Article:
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I personally would do AAM for a couple of days then go up to 810 then on to 1000 in the few days leading up to it (I've just done this to get ready for my hols!). Basically it's highly unlikely that you'll be in ketosis on the 1000 (very rare to find anyone still in ketosis at this point).
Hope you have a good weekend off but try not to see it as an excues to go nuts (I've been very tempted to do this!).


Silver Member
I've got my birthday as a planned day off and after speaking to my CDC, she said that if I had a sandwich 2 days before, then another the day before, that should be enough to knock me out then I can drink safely
Just bear in mind you have not been drinking for a while and probably can't take as much as you could before .... this is the course of events on my weekends off:-

Stage 1: :party0036:

Stage 2::sign0137:

Stage 3: :cry: when you see the weight you've put on!

Unfortunately I still haven't learnt my lesson!
i drank the other weekend in ketosis and remained in ketosis (stuck to vodka and diet coke) and not even a hangover the next day!

i dont think drinking while in ketosis is dangerous, it is more to do with the empty stomach and nothing to absorb the alcohol... hence the danger of getting sloshed far quicker.

are you sticking to CD on the wkend off? ie protein and veg? if you did and drunk vodka and a diet mixer you'd prob stay in ketosis. if not sticking to cd then dont worry about ending up hospitalised after 2 glasses of wine. just take it slowly as you may get drunk faster than before...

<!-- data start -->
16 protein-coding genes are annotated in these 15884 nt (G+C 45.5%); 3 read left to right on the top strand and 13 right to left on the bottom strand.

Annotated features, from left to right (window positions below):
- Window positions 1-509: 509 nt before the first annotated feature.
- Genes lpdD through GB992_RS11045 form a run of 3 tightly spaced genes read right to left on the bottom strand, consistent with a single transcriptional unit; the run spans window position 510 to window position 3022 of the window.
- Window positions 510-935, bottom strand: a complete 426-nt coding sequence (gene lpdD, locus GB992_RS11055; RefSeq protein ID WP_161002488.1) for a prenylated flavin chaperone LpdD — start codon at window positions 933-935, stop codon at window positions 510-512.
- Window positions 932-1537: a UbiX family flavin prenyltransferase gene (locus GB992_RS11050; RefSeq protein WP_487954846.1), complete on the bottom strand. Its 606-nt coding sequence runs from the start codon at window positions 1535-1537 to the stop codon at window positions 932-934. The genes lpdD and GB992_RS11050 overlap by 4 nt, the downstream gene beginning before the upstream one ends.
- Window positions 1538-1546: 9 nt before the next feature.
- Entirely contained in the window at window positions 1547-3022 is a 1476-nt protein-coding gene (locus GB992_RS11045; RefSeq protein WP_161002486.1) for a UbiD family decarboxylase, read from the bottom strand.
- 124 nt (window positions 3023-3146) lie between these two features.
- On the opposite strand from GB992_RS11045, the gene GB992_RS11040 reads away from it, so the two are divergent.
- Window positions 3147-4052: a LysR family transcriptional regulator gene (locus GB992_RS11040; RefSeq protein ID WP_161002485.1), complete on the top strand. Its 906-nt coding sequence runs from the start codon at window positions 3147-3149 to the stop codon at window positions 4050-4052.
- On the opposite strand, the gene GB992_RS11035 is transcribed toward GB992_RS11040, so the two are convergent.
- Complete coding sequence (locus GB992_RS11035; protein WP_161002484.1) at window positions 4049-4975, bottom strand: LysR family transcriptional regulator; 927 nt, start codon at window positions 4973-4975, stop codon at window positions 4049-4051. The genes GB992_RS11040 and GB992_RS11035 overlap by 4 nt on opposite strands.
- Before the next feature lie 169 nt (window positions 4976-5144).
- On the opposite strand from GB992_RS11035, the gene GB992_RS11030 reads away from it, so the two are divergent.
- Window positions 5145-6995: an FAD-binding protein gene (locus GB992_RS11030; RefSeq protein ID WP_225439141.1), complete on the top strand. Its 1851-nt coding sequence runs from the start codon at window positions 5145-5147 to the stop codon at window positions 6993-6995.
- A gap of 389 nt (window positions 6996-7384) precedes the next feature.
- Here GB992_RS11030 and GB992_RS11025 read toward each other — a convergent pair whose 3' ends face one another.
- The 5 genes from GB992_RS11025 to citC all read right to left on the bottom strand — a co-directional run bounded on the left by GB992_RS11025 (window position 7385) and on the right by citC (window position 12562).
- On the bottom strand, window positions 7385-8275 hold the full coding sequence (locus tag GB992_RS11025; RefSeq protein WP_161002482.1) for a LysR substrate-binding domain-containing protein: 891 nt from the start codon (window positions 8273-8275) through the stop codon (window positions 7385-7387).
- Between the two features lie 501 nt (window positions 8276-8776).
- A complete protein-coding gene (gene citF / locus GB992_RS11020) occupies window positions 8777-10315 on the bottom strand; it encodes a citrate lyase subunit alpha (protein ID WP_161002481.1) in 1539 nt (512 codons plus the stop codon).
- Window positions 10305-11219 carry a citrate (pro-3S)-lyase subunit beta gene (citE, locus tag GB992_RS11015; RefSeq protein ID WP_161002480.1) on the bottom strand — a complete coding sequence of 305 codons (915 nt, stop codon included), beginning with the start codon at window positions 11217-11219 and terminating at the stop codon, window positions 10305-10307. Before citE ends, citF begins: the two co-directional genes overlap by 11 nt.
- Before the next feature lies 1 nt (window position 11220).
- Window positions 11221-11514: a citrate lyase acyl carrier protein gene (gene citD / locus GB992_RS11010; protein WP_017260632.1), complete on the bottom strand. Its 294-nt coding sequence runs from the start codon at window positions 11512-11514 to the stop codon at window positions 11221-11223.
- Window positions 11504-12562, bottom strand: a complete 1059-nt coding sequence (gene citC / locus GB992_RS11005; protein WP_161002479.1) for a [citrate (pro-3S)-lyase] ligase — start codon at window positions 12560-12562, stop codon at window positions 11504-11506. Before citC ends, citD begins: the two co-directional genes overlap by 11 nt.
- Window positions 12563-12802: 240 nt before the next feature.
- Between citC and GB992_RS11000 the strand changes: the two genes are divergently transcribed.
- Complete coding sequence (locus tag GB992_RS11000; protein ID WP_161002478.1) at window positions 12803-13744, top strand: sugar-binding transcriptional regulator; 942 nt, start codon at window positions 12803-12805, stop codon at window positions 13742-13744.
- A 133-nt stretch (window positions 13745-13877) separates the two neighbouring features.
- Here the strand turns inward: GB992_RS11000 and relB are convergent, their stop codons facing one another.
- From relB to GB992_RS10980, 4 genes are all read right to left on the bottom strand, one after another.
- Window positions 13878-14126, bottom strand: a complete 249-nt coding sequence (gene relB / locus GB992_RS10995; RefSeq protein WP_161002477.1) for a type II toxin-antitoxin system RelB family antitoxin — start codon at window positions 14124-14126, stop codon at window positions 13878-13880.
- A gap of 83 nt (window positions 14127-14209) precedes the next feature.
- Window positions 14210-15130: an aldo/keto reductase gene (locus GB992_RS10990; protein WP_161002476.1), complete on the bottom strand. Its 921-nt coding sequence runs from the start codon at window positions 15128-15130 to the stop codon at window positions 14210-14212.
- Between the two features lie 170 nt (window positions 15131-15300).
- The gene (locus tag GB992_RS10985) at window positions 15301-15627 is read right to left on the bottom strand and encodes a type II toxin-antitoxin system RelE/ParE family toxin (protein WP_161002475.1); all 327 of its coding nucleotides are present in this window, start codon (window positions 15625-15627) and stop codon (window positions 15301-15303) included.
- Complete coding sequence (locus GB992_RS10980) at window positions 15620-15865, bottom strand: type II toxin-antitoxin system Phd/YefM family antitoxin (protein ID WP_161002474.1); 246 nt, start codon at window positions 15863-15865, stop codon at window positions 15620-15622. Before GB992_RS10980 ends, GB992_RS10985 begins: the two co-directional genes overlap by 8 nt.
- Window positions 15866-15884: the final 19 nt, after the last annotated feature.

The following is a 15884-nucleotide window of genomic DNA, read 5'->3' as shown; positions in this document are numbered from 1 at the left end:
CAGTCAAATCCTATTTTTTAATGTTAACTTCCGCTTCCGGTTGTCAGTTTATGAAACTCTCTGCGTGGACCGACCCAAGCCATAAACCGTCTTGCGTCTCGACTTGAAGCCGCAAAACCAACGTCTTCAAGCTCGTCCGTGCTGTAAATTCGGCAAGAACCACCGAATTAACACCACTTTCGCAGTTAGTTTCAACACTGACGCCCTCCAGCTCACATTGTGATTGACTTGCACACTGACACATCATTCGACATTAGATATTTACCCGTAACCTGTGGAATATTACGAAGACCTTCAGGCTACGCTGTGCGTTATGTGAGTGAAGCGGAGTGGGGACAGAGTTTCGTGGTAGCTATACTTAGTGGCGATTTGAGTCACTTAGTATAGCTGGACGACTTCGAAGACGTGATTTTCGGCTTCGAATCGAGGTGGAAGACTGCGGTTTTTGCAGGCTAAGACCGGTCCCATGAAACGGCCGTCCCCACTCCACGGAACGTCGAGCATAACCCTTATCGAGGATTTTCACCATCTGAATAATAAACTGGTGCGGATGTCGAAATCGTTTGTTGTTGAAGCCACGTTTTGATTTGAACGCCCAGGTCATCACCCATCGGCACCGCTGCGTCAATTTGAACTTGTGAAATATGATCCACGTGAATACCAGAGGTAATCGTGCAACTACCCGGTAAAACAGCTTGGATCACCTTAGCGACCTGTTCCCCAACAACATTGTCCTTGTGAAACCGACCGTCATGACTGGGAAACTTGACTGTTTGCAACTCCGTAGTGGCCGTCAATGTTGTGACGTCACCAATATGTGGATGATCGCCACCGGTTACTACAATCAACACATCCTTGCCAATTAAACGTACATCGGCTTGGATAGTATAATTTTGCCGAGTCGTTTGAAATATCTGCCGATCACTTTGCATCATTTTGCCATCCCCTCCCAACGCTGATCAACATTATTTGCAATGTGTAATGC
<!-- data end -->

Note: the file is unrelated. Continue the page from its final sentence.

I've taken this from one of the stickys:

Alcohol is a powerful inhibitor of gluconeogenesis. In fact, it forces part of the gluconeogenic metabolic process into reverse. This means that if all the glucose in the blood is being derived from gluconeogenesis then the consumption of alcohol will inevitably cause the blood glucose level to fall. Worse still, the alcohol also stops ketone body production, thus leaving the brain entirely without fuel.
A person who is ketotic is 100% reliant on gluconeogenesis to maintain adequate levels of glucose in the blood. If, under these circumstances alcohol is taken, the person will become disorientated and might lose consciousness, not just from the alcohol, but from low blood sugar. Needless to say, this could be very dangerous, and even fatal.
Alcohol does not have these effects if the glycogen stores in the liver are normal. Under these circumstances the blood glucose level in the blood is maintained by the breakdown of liver glycogen, a process that is not influenced by alcohol. If a person becomes confused under these circumstances it is due simply to the pharmacological effects of the alcohol!


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